After all, it wasn’t only the Christian canon that was being solidified around the 2nd and 3rd centuries CE, but also the Jewish canon, and the fact that the pesky Christians kept reading Messianic prophecies into their texts was, let’s be honest, probably quite irritating for Jewish communities with no interest in this Jesus fellow. Thus, that textual or interpretative traditions that prioritised non-Messianic readings might well have been ‘naturally selected’ among Jewish communities exactly at the same time as the opposite trend is happening in Christian circles, should be unsurprising.
The discovery of the Dead Sea Scrolls in 1947 also help to flesh out this picture. These texts found in caves near Qumran are largely biblical texts or commentaries on biblical texts dating from the 3rd century BCE to the 1st century CE. Generally speaking, these texts look exactly the same as the Masoretic Text only about half of the time, and in many of the places where they disagree with the Masoretic Text, they contains a reading much closer to that found in the Septuagint. Which is to say, the Hebrew text of the Bible, like any ancient text, was not entirely uniform or stable in this period, and it is possible that the Septuagint and the Dead Sea Scrolls are both witnesses to different and not necessarily less valid textual traditions of Scripture.
As the Church spread in the first few centuries CE, the Septuagint spread with it, being translated into new languages as Christianity spread to new lands, among them Coptic, Armenian, Latin, Gothic, Georgian, Ethiopic, Syriac and Slavonic. For the Western Church, the most important of these was Latin, the language of the Roman Empire and the language which would remain the language of the Catholic Church for well over a thousand years. The Latin translations, however, were quite bad and incredibly varied, to the extent that St Augustine laments in a letter that “The variations found in the different codices of the Latin text are intolerably numerous; and it is so justly open to suspicion as possibly different from what is to be found in the Greek, that one has no confidence in either quoting it or proving anything by its help”.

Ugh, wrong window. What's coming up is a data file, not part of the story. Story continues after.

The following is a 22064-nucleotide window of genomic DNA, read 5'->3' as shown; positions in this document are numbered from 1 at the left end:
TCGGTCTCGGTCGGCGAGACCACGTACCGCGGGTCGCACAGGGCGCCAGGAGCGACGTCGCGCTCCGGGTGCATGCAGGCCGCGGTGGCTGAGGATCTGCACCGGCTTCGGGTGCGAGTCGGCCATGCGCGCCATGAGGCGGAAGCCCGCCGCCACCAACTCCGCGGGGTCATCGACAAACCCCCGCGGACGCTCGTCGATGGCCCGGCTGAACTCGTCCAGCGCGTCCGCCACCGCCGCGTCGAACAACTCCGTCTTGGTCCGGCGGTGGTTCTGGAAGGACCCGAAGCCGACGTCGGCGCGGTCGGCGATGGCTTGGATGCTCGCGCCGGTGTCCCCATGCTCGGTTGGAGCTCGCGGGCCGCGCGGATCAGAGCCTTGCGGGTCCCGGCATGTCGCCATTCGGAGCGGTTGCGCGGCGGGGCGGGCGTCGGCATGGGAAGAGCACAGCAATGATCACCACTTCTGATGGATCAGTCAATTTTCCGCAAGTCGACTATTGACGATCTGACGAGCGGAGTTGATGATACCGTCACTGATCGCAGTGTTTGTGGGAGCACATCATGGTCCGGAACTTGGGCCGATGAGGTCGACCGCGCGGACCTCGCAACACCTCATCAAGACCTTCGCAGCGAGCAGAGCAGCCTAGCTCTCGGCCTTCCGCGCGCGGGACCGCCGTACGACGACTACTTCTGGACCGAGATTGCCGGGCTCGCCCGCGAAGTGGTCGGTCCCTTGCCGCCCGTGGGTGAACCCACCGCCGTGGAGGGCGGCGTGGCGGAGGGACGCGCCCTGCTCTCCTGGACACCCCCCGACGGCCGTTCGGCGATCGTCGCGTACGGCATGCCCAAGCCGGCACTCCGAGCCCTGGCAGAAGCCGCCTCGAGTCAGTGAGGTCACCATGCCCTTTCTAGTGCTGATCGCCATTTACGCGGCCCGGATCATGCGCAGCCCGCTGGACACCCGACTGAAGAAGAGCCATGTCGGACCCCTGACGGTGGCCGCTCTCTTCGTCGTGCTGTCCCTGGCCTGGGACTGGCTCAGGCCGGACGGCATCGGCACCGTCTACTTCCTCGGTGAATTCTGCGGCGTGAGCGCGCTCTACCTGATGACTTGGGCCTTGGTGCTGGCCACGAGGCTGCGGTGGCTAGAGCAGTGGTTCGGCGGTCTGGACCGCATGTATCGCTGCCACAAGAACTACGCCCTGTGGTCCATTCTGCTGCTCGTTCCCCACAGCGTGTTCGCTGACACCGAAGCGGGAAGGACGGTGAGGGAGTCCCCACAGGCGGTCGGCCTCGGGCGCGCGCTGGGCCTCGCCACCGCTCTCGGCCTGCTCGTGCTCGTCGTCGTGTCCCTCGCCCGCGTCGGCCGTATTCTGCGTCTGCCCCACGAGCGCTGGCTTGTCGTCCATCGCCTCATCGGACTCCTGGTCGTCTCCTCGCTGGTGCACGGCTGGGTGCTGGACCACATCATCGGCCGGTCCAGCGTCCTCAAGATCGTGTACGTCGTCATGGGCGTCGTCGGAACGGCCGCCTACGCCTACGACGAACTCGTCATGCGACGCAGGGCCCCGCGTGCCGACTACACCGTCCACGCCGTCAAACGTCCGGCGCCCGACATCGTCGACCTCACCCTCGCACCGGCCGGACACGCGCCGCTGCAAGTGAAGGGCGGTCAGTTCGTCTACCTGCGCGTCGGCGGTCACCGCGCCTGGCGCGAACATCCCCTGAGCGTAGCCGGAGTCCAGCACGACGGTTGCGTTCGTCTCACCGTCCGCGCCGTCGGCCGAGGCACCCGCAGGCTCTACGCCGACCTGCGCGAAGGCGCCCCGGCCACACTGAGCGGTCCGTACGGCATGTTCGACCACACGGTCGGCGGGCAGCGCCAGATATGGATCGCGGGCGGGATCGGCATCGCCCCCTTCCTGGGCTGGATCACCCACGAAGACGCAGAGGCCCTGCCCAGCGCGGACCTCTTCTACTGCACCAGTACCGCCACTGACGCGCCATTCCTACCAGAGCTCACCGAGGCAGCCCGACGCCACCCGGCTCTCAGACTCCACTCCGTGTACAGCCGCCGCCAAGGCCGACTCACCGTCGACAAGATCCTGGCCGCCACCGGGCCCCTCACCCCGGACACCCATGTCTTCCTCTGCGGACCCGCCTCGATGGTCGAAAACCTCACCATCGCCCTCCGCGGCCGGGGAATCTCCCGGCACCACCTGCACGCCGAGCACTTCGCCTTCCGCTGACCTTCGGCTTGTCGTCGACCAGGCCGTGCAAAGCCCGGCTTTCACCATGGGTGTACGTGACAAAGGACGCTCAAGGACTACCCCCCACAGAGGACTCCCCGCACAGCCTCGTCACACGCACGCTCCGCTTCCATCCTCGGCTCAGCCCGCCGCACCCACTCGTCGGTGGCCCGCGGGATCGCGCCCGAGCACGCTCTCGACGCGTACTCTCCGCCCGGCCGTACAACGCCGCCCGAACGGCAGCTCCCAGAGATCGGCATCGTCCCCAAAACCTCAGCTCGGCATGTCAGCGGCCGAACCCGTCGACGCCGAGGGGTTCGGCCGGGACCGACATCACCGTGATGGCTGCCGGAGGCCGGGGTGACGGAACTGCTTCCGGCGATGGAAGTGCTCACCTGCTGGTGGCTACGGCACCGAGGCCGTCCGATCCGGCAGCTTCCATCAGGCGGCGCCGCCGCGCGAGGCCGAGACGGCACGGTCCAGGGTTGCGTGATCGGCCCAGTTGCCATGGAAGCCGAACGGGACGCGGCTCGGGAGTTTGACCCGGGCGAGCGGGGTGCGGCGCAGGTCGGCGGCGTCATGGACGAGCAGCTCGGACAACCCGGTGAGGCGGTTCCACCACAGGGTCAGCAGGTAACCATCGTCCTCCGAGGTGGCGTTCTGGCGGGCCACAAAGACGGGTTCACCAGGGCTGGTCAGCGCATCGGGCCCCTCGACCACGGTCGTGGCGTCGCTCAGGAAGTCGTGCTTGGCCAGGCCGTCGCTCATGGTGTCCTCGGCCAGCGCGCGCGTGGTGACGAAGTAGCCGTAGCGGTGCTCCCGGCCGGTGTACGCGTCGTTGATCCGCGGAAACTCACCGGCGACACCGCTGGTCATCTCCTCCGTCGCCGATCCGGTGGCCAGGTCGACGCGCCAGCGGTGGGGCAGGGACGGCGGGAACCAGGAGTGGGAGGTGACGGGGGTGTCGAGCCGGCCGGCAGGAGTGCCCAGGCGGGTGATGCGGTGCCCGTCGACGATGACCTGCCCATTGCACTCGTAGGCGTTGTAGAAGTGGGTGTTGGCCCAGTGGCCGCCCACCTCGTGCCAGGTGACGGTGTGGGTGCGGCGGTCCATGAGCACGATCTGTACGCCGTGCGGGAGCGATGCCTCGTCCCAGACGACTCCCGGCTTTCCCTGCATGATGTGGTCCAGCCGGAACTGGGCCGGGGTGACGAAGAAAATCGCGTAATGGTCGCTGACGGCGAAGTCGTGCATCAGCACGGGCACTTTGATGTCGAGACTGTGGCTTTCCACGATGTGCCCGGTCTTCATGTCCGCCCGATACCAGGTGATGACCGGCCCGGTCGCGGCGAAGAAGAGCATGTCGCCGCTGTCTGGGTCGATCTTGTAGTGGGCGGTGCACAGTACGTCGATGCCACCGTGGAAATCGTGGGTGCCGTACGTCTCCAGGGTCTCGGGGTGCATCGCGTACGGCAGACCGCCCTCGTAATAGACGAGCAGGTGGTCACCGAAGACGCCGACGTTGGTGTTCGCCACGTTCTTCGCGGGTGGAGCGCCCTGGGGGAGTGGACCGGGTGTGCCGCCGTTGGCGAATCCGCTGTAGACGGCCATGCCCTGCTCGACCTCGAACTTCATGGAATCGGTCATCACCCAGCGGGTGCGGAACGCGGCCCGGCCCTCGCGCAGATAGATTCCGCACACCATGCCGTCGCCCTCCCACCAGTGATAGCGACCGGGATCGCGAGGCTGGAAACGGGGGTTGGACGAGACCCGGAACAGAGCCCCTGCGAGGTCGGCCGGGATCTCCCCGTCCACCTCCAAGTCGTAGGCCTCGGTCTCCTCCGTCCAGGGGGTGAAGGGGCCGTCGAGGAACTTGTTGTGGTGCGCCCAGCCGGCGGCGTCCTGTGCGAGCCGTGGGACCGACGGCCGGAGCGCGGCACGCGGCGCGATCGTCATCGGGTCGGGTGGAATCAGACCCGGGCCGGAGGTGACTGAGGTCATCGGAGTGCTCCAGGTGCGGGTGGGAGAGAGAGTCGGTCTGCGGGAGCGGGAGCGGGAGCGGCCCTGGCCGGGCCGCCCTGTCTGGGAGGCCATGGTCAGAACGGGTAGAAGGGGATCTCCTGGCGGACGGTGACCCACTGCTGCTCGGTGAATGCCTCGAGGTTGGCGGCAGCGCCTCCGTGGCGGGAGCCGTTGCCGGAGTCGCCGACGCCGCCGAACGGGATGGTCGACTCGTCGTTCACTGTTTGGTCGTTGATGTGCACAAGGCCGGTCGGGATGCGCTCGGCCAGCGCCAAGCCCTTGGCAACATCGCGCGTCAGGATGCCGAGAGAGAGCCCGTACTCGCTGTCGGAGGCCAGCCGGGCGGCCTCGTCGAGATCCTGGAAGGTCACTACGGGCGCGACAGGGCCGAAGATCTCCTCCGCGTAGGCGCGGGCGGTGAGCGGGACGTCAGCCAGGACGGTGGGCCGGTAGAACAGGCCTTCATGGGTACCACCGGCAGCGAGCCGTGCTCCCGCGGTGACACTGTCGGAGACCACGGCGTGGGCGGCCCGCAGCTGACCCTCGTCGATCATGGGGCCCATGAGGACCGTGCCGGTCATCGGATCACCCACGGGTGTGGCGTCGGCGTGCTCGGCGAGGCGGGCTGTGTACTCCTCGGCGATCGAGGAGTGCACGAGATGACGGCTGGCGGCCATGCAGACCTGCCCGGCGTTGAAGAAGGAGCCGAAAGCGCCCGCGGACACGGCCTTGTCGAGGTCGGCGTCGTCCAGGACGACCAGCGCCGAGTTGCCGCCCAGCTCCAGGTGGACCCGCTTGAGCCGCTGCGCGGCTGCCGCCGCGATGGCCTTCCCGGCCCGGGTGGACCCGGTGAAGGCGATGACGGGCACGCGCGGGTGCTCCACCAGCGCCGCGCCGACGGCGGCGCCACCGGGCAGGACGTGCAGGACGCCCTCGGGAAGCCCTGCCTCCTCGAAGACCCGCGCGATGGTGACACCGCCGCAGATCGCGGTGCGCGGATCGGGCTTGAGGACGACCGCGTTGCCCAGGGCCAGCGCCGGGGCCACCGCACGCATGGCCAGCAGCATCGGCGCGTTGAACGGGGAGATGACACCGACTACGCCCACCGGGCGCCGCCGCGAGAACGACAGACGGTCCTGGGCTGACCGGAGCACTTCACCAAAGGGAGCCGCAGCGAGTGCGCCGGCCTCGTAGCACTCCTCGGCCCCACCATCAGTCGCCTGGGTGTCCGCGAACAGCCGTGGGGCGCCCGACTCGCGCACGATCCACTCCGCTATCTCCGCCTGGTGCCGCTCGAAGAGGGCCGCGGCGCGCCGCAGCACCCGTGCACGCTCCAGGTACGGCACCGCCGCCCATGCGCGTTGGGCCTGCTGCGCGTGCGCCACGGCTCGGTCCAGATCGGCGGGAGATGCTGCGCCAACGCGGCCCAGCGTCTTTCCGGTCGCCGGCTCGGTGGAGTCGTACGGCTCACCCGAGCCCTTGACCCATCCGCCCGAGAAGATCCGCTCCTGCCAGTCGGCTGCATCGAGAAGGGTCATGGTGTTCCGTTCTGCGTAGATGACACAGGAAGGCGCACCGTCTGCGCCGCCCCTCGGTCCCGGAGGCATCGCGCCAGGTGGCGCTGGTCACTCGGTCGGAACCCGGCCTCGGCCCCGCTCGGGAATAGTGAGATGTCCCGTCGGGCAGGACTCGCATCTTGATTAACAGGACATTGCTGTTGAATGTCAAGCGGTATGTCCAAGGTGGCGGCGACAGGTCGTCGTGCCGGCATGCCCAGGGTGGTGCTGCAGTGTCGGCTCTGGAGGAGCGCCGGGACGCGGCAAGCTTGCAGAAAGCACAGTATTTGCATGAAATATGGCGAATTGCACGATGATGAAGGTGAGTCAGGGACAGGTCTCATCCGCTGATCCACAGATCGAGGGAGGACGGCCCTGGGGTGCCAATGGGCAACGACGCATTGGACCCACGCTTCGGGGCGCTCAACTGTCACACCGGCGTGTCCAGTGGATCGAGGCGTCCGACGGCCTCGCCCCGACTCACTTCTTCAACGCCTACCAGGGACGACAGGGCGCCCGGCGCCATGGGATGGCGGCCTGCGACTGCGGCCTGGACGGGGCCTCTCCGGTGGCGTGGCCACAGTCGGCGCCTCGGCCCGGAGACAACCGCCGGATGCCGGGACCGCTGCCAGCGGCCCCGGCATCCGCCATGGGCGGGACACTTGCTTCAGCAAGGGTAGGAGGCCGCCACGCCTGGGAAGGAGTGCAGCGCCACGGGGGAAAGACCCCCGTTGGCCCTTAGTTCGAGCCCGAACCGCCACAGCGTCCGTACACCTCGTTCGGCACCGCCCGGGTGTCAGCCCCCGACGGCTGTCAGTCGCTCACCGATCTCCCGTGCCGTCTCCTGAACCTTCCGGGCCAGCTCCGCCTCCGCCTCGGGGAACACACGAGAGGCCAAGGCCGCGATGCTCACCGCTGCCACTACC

In an effort to combat this shambles of Latin Scripture, Pope Damasus commissioned St Jerome to make a new translation of the Bible into Latin. Pope Damasus, of course, intended this to be from the Septuagint as all previous translations had been, but Jerome agreed to make a translation only if it could be translated from the Hebraica Veritas, or ‘Hebrew Truth’.
Until this point, with the exception of a small Syriac community, every Christian community had known the Scriptures through the Septuagint, whether directly by reading it in Greek or through one of its many translations. Unsurprisingly, then, given some of the considerations discussed above, Jerome’s translation was treated with suspicion by many at first, especially in the East, but by the end of the 6th century (nearly two full centuries after Jerome had completed it around 405), it became standard in the West and would remain so until the Reformation a thousand years later.
It would, of course, be impractical to attempt to reintroduce the Septuagint as the standard Christian Old Testament today – but, practicality aside, re-adopting the Septuagint in the West could allow for the unity of the Old and New Testaments to be shine through more clearly, and would put us in good company with the Fathers of the Church and the Eastern Orthodox, who continue to use the Septuagint, either directly in Greek or as the basis of its translations, to this day.
Law, T. M. When God Spoke Greek: The Septuagint and the Making of the Christian Bible. Oxford: Oxford University Press, 2013.
Hoffman, Joel M. In the Beginning: A Short History of the Hebrew Language. New York: New York University Press, 2004.
A New English Translation of the Septuagint: And the Other Greek Translations Traditionally Included under That Title. New York: Oxford UP, 2007. Available freely online at: http://ccat.sas.upenn.edu/nets/